In this month's issue, read about lawmakers who are authors, key cases affecting states before the U.S. Supreme Court, the state of civics knowledge, website ideas to steal and more.In this month's issue, read about how states using tax incentives to lure big corporations, approaches to get kids to eat more nutritious food, a new funding approach for social programs, an interview with TV host and chef Andrew Zimmern and much more.
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Did You Know?
• Forty-eight states, D.C., Puerto Rico and the U.S. Virgin Islands tax lodging.
State and local governments in nearly every state levy taxes on short-term accommodations—30 days or less in most states. Out-of-state visitors pay most of these taxes so raising them has become an increasingly common way for lawmakers to increase revenues without raising residents’ taxes.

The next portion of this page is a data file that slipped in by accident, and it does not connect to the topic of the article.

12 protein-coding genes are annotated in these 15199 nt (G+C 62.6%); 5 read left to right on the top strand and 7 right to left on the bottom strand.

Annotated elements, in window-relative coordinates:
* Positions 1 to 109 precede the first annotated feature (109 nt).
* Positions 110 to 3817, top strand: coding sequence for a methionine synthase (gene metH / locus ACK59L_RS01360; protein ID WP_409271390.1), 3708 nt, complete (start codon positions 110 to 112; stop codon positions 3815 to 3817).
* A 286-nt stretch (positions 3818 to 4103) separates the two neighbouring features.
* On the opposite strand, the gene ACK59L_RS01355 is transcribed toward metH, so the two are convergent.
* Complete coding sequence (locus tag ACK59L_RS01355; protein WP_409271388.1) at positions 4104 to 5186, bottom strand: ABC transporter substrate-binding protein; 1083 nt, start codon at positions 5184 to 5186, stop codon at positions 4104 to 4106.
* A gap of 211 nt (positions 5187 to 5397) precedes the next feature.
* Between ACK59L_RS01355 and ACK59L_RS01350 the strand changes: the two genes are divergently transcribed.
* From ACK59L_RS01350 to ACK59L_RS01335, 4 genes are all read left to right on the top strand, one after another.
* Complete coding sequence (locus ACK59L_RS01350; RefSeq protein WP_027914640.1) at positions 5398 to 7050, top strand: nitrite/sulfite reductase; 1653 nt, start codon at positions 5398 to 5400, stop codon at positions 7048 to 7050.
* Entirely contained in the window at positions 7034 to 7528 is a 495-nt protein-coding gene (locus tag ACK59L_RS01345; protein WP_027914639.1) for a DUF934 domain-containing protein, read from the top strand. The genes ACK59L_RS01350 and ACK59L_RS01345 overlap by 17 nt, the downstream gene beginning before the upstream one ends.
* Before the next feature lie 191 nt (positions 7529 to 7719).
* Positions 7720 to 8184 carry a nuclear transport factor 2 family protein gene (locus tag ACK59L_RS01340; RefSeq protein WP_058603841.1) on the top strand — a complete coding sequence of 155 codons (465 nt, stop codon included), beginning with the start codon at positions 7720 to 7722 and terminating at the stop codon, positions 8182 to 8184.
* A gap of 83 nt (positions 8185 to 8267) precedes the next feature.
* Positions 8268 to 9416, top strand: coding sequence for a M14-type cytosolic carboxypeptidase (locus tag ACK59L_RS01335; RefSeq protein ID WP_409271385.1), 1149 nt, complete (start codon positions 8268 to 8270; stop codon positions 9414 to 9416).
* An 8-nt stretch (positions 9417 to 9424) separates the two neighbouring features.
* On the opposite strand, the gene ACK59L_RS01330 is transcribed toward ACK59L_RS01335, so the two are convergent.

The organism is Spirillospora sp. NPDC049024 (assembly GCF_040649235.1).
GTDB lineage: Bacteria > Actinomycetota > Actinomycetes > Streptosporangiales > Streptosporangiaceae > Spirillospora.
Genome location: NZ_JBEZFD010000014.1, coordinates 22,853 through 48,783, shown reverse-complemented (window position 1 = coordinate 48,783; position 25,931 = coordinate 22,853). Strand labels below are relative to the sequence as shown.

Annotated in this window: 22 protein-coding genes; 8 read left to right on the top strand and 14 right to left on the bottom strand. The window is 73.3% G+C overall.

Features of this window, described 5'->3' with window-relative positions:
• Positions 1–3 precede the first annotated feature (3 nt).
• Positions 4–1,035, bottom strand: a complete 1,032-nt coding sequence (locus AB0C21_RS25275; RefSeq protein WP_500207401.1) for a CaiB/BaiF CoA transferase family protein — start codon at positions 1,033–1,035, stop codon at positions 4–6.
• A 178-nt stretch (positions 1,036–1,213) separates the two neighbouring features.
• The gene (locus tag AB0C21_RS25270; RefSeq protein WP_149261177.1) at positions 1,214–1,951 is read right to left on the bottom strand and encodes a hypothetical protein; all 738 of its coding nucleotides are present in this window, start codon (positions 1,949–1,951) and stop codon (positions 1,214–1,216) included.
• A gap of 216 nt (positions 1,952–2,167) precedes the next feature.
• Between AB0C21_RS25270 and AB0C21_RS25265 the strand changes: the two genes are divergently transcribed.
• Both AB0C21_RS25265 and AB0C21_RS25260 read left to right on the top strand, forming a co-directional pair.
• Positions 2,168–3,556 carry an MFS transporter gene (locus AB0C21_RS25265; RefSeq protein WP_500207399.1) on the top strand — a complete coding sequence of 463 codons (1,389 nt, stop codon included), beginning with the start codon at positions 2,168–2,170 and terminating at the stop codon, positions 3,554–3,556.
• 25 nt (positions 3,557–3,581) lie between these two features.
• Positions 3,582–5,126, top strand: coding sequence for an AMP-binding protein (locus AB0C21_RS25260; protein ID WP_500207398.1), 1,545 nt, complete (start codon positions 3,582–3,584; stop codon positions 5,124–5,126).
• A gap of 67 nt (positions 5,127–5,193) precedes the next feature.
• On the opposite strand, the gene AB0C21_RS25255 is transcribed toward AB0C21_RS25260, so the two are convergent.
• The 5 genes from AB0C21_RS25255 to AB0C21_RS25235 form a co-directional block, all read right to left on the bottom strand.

Lodging taxes have several components. Often, accommodations are subject to the same general state and local sales taxes that apply to most other purchases. Some states also impose specific lodging taxes, either in place of or in addition to the general sales tax. In addition, many states permit local governments to levy other lodging taxes.
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